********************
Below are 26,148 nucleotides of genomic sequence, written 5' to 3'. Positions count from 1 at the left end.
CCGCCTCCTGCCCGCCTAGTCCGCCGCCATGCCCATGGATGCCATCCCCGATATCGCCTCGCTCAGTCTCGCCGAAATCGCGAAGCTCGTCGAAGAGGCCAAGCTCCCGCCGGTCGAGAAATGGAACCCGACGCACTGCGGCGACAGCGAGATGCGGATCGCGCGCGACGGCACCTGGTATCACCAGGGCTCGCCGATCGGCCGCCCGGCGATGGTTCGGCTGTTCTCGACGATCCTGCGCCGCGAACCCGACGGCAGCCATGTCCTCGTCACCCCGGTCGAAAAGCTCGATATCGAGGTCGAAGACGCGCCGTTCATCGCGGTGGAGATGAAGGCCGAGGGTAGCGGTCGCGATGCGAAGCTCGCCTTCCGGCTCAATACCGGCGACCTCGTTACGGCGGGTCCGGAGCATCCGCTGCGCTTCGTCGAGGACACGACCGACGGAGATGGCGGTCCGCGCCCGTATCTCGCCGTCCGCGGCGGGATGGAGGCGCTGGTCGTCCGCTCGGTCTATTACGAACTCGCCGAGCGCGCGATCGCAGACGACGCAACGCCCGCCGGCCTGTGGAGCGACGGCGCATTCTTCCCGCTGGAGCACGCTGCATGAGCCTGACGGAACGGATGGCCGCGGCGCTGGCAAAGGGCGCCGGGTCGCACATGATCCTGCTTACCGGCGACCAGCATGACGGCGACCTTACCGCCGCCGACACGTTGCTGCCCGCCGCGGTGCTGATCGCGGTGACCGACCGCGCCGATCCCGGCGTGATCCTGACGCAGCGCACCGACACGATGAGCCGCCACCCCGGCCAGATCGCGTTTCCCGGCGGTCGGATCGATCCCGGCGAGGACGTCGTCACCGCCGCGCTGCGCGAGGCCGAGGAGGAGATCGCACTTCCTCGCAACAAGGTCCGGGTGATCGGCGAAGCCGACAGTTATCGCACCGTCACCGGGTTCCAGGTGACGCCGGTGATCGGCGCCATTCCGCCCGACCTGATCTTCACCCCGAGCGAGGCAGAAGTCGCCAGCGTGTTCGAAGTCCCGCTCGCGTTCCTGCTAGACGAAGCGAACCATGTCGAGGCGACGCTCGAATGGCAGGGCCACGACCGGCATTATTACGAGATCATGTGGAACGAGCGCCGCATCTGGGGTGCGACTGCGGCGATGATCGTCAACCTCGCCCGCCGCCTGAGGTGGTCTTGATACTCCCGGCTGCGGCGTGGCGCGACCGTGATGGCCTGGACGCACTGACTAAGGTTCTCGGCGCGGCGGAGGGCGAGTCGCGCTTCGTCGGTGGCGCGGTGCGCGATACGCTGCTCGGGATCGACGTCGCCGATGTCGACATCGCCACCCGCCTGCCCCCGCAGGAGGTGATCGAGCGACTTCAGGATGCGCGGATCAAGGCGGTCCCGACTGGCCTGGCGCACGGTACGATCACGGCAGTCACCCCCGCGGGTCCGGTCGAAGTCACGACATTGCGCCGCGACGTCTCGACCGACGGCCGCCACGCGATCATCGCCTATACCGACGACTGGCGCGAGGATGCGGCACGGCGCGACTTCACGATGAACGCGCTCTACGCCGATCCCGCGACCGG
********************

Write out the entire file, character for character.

Below are 26,148 nucleotides of genomic sequence, written 5' to 3'. Positions count from 1 at the left end.
CCGCCTCCTGCCCGCCTAGTCCGCCGCCATGCCCATGGATGCCATCCCCGATATCGCCTCGCTCAGTCTCGCCGAAATCGCGAAGCTCGTCGAAGAGGCCAAGCTCCCGCCGGTCGAGAAATGGAACCCGACGCACTGCGGCGACAGCGAGATGCGGATCGCGCGCGACGGCACCTGGTATCACCAGGGCTCGCCGATCGGCCGCCCGGCGATGGTTCGGCTGTTCTCGACGATCCTGCGCCGCGAACCCGACGGCAGCCATGTCCTCGTCACCCCGGTCGAAAAGCTCGATATCGAGGTCGAAGACGCGCCGTTCATCGCGGTGGAGATGAAGGCCGAGGGTAGCGGTCGCGATGCGAAGCTCGCCTTCCGGCTCAATACCGGCGACCTCGTTACGGCGGGTCCGGAGCATCCGCTGCGCTTCGTCGAGGACACGACCGACGGAGATGGCGGTCCGCGCCCGTATCTCGCCGTCCGCGGCGGGATGGAGGCGCTGGTCGTCCGCTCGGTCTATTACGAACTCGCCGAGCGCGCGATCGCAGACGACGCAACGCCCGCCGGCCTGTGGAGCGACGGCGCATTCTTCCCGCTGGAGCACGCTGCATGAGCCTGACGGAACGGATGGCCGCGGCGCTGGCAAAGGGCGCCGGGTCGCACATGATCCTGCTTACCGGCGACCAGCATGACGGCGACCTTACCGCCGCCGACACGTTGCTGCCCGCCGCGGTGCTGATCGCGGTGACCGACCGCGCCGATCCCGGCGTGATCCTGACGCAGCGCACCGACACGATGAGCCGCCACCCCGGCCAGATCGCGTTTCCCGGCGGTCGGATCGATCCCGGCGAGGACGTCGTCACCGCCGCGCTGCGCGAGGCCGAGGAGGAGATCGCACTTCCTCGCAACAAGGTCCGGGTGATCGGCGAAGCCGACAGTTATCGCACCGTCACCGGGTTCCAGGTGACGCCGGTGATCGGCGCCATTCCGCCCGACCTGATCTTCACCCCGAGCGAGGCAGAAGTCGCCAGCGTGTTCGAAGTCCCGCTCGCGTTCCTGCTAGACGAAGCGAACCATGTCGAGGCGACGCTCGAATGGCAGGGCCACGACCGGCATTATTACGAGATCATGTGGAACGAGCGCCGCATCTGGGGTGCGACTGCGGCGATGATCGTCAACCTCGCCCGCCGCCTGAGGTGGTCTTGATACTCCCGGCTGCGGCGTGGCGCGACCGTGATGGCCTGGACGCACTGACTAAGGTTCTCGGCGCGGCGGAGGGCGAGTCGCGCTTCGTCGGTGGCGCGGTGCGCGATACGCTGCTCGGGATCGACGTCGCCGATGTCGACATCGCCACCCGCCTGCCCCCGCAGGAGGTGATCGAGCGACTTCAGGATGCGCGGATCAAGGCGGTCCCGACTGGCCTGGCGCACGGTACGATCACGGCAGTCACCCCCGCGGGTCCGGTCGAAGTCACGACATTGCGCCGCGACGTCTCGACCGACGGCCGCCACGCGATCATCGCCTATACCGACGACTGGCGCGAGGATGCGGCACGGCGCGACTTCACGATGAACGCGCTCTACGCCGATCCCGCGACCGG